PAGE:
29 July 2011

Rev. Mary M. Simpson, a Pioneer in Episcopal Clergy, Dies at 85

Rev. Mary M. Simpson, a Pioneer in Episcopal Clergy, Dies at 85, by Daniel E. Slotnik (New York Times, 23 July 2011)

The Rev. Mary Michael Simpson, the first Episcopal nun to be ordained a priest and the first ordained woman to preach a sermon in Westminster Abbey, died Wednesday in Augusta, Ga. She was 85. The cause was kidney failure, said Sister Carol Andrew of the Order of Saint Helena, of which Canon Simpson was a member. Canon Simpson was ordained a priest on Jan. 9, 1977, and installed as a canon of the Cathedral Church of St. John the Divine in Manhattan later that year, when the role of women in the Episcopal Church was a matter of heated debate.
Link: Rev. Mary M. Simpson, a Pioneer in Episcopal Clergy, Dies at 85

Chinese Catholics on edge of schism

Chinese Catholics on edge of schism, by Francesco Sisci (Asia Times, 21 July 2011)

The latest choice is Joseph Huang Bingzhang, 43. On July 15, he was ordained as bishop of Shantou in the southern province of Guangdong, next to Hong Kong, without papal approval. Pope Benedict XVI reacted the day after, saying he was deeply saddened. Without papal blessing, the appointment was illegitimate, and the new bishop and all bishops who took part in it willingly, under no duress, should be automatically excommunicated.

As some 140 new bishops are expected to be appointed over the next few years, and the bilateral mechanism between China and the Holy See for agreeing on the choice of new bishops is breaking down, then the possibility of an objectively schismatic Church of China is becoming quite real. It would be a church theologically quite close to Rome but without the "pope's interference", much like the Anglican Church.
Link: Chinese Catholics on edge of schism

Reading between the lines of the Vatican rift

Reading between the lines of the Vatican rift, by Francesco Sisci (Asia Times, 28 July 2011)

The rift between China and the Holy See is deepening as it enters the rutted territory where Rome and Beijing historically have something in common: convoluted political procedure. The issue is extremely complicated, but for once, it is worth delving into the details, as they are very revealing of the political predicament in China regarding the crucial question of freedom of belief.
Link: Reading between the lines of the Vatican rift

Brooklyn churches look to tradition, community building to attract young adults

Brooklyn churches look to tradition, community building to attract young adults, by Elizabeth Paulsen (Episcopal News Service, July 25, 2011)

The ongoing struggle to get young people in the pews at churches across Brooklyn is motivating some clergy in the Diocese of Long Island to develop new ministries that challenge the popular way of how churches reach out to 20-somethings. Predominate tactics -- a rock band, projector screens and altars stripped of traditional decors -- have failed to resonate with 20-somethings. Instead, it's the traditional aspects of the Episcopal faith and its liturgy that young people are now drawn to, clergy say.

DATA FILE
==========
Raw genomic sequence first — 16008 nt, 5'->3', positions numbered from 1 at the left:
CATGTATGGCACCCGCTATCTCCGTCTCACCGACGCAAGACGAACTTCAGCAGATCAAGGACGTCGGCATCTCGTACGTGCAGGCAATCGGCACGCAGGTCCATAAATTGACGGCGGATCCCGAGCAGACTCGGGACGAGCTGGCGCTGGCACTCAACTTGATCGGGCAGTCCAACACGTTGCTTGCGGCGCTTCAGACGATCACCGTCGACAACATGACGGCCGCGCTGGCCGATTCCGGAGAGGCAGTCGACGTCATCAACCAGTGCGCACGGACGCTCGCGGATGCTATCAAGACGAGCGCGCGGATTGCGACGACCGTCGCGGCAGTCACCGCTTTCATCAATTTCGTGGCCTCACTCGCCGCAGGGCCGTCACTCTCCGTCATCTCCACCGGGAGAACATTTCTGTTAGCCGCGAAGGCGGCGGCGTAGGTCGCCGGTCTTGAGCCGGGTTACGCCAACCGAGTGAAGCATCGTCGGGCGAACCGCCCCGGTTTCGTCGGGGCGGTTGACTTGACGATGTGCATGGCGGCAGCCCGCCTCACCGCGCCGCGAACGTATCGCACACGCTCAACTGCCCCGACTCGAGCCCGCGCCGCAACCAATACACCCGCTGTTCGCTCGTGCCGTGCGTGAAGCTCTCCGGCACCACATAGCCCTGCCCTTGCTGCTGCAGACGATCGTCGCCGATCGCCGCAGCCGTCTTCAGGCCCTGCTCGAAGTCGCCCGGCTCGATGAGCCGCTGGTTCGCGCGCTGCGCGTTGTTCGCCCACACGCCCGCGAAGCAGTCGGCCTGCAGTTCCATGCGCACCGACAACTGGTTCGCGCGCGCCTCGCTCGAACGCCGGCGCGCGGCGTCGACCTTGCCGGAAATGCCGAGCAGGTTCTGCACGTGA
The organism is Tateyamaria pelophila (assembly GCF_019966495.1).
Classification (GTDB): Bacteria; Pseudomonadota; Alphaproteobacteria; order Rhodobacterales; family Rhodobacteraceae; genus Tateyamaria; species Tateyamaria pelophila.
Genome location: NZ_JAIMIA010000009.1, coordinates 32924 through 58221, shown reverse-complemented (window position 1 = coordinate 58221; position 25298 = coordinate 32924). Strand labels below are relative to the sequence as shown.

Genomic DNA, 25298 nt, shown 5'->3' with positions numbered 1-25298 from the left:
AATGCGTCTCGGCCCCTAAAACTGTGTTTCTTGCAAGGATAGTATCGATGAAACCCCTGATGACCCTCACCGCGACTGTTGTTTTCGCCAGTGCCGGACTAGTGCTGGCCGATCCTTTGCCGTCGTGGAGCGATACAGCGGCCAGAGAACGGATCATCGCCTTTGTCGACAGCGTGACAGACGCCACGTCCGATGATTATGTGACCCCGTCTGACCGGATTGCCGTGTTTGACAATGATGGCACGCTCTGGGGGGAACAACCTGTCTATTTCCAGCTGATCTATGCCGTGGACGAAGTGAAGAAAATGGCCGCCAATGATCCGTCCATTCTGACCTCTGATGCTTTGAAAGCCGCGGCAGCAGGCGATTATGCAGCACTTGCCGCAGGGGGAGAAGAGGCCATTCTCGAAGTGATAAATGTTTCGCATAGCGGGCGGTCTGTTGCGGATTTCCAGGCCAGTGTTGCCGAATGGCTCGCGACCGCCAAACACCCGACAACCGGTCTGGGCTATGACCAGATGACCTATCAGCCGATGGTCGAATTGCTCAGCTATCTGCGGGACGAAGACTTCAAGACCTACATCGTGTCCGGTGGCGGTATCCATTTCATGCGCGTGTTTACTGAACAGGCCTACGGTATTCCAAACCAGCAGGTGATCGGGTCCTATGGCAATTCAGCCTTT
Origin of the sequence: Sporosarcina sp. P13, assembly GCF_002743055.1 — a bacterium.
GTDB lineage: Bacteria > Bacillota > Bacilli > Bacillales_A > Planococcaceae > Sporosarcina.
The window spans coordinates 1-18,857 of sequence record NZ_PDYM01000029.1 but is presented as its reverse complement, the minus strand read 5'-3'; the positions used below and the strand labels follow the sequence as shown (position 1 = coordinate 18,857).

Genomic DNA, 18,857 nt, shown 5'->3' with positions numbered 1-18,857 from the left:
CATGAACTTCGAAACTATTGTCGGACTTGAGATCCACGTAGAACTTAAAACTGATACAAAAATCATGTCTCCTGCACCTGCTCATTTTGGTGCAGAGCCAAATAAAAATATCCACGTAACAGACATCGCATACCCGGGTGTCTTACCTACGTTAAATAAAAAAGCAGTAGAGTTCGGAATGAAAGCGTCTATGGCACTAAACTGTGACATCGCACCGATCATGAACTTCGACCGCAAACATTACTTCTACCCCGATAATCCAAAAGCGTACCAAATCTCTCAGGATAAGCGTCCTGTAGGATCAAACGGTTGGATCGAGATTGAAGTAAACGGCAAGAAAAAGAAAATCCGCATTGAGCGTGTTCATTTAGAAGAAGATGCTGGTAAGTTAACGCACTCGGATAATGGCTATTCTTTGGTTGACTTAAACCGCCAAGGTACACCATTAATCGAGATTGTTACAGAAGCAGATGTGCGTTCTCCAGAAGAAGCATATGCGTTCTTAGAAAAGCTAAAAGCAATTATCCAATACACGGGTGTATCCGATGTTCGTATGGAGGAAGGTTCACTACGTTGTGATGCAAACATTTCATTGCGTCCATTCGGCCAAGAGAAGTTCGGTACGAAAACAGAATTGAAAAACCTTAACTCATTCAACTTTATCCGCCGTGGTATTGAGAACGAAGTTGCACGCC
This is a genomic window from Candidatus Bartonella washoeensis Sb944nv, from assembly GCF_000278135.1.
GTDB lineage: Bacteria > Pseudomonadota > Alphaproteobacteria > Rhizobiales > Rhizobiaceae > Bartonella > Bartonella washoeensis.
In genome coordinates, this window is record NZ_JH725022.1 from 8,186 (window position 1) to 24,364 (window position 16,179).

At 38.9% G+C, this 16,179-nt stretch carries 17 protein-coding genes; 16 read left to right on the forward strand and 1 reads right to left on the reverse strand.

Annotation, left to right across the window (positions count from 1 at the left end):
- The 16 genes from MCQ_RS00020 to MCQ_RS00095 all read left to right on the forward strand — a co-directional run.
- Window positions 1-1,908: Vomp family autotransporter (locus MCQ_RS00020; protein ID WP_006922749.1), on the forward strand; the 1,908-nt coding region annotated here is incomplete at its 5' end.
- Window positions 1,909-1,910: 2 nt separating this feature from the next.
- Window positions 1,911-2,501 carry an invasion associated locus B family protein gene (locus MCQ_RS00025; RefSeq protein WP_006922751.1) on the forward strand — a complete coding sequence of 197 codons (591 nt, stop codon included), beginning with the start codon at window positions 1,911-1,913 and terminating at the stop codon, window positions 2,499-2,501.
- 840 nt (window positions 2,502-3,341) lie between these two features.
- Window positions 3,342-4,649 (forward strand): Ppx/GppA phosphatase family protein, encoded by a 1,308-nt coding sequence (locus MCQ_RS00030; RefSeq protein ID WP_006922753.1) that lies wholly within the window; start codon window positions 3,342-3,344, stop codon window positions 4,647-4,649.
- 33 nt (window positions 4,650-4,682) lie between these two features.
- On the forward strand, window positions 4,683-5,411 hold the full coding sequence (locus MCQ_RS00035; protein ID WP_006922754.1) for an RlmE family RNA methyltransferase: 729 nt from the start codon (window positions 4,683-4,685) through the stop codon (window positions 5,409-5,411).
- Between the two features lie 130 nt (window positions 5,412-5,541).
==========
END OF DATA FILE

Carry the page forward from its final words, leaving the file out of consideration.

The Rev. Robert Griffith, who has been working with St. Paul's Church in Carroll Gardens, has created an initiative called Imago Dei, or Image of God, that is working to understand the Millennial Generation -- those born after 1980 -- and its views of faith in hopes of devising new ways to bringing them closer to Jesus Christ. "It's not that they aren't interested. What they are looking for is the traditional -- silence, reflection, candles," Griffith said.
Link: Brooklyn churches look to tradition, community building to attract young adults

India's Grassroots Revival

India's Grassroots Revival, by Tim Stafford, originally published in Christianity Today Vol. 55 No. 7 (July 2011), Page 28

With a new India rising up, a different kind of Indian Christianity is rising up with it. During a three-week journey across India, I discovered a vibrant, growing Christian community unfolding at the grassroots—a church thoroughly Indian, not Western.

The new-economy India is found in gleaming office towers where techsavvy Indians compete in a global market and climb the corporate ladder. The newly Christian India is found mostly at the bottom rung of society, among men and women like Shivamma, typically poor and illiterate "broken people" (the literal meaning of Dalit). Numbering 140 million or more, Dalits and Tribals (a grouping similar to the Dalits) have begun to shake the foundations of India's social order. They think in ways their ancestors never could have imagined. More of them are following Christ than at any other time in India's history, ministry leaders told CT.
Link: India's Grassroots Revival

Chinese Muslims in Niujie Mosque (Great Mosque of Beijing)

Chinese Muslims Singing and Praying in the Niujie Mosque (Great Mosque of Beijing)

Historic Arabic medical manuscripts go online

Historic Arabic medical manuscripts go online (Wellcome Trust Press Release, 28 July 2011)

Arabic medicine was once the most advanced in the world, and now digital facsimiles of some of its most important texts have been made freely available online. The unique online resource, based on the Wellcome Library's Arabic manuscript collection, includes well-known medical texts by famous practitioners (such as Avicenna, Ibn al-Quff, and Ibn an-Nafis), lesser-known works by anonymous physicians and rare or unique copies, such as Averroes' commentaries on Avicenna's medical poetry.

The Wellcome Arabic Manuscript Cataloguing Partnership (WAMCP) combines the efforts of the Wellcome Library, the Bibliotheca Alexandrina and King's College London Digital Humanities Department and is funded by JISC and the Wellcome Trust. It offers a rich digital manuscript library available online for free, which represents a significant resource for a wide range of researchers - including Arabic studies scholars, medical historians and manuscript conservators - to aid and enhance their work.
Link to database: Wellcome Arabic Manuscripts Online

Link to article: Historic Arabic medical manuscripts go online

28 July 2011

Women's Islamic Initiative in Spirituality and Equality (WISE

Women's Islamic Initiative in Spirituality and Equality (WISE)